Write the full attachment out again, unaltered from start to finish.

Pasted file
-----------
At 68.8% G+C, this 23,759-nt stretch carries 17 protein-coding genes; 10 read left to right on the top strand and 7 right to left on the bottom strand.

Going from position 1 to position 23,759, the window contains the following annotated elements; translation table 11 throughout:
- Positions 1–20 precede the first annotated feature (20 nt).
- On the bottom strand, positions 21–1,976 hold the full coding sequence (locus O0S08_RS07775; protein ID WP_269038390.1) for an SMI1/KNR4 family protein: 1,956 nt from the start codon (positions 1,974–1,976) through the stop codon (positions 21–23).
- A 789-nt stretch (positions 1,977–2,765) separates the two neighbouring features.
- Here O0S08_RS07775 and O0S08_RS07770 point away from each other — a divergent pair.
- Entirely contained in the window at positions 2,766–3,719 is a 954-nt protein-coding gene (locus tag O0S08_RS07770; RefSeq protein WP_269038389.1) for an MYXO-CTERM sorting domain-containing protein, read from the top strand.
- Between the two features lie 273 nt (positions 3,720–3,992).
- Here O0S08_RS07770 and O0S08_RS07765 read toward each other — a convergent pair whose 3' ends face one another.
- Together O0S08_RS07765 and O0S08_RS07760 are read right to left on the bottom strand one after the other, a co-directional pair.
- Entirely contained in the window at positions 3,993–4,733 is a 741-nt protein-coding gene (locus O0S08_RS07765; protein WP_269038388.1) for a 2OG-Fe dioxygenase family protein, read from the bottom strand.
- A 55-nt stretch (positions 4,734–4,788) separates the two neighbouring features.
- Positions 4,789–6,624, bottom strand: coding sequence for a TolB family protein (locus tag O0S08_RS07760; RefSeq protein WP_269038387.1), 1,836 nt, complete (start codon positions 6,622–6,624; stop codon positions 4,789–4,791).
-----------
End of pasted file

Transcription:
At 68.8% G+C, this 23,759-nt stretch carries 17 protein-coding genes; 10 read left to right on the top strand and 7 right to left on the bottom strand.

Going from position 1 to position 23,759, the window contains the following annotated elements; translation table 11 throughout:
- Positions 1–20 precede the first annotated feature (20 nt).
- On the bottom strand, positions 21–1,976 hold the full coding sequence (locus O0S08_RS07775; protein ID WP_269038390.1) for an SMI1/KNR4 family protein: 1,956 nt from the start codon (positions 1,974–1,976) through the stop codon (positions 21–23).
- A 789-nt stretch (positions 1,977–2,765) separates the two neighbouring features.
- Here O0S08_RS07775 and O0S08_RS07770 point away from each other — a divergent pair.
- Entirely contained in the window at positions 2,766–3,719 is a 954-nt protein-coding gene (locus tag O0S08_RS07770; RefSeq protein WP_269038389.1) for an MYXO-CTERM sorting domain-containing protein, read from the top strand.
- Between the two features lie 273 nt (positions 3,720–3,992).
- Here O0S08_RS07770 and O0S08_RS07765 read toward each other — a convergent pair whose 3' ends face one another.
- Together O0S08_RS07765 and O0S08_RS07760 are read right to left on the bottom strand one after the other, a co-directional pair.
- Entirely contained in the window at positions 3,993–4,733 is a 741-nt protein-coding gene (locus O0S08_RS07765; protein WP_269038388.1) for a 2OG-Fe dioxygenase family protein, read from the bottom strand.
- A 55-nt stretch (positions 4,734–4,788) separates the two neighbouring features.
- Positions 4,789–6,624, bottom strand: coding sequence for a TolB family protein (locus tag O0S08_RS07760; RefSeq protein WP_269038387.1), 1,836 nt, complete (start codon positions 6,622–6,624; stop codon positions 4,789–4,791).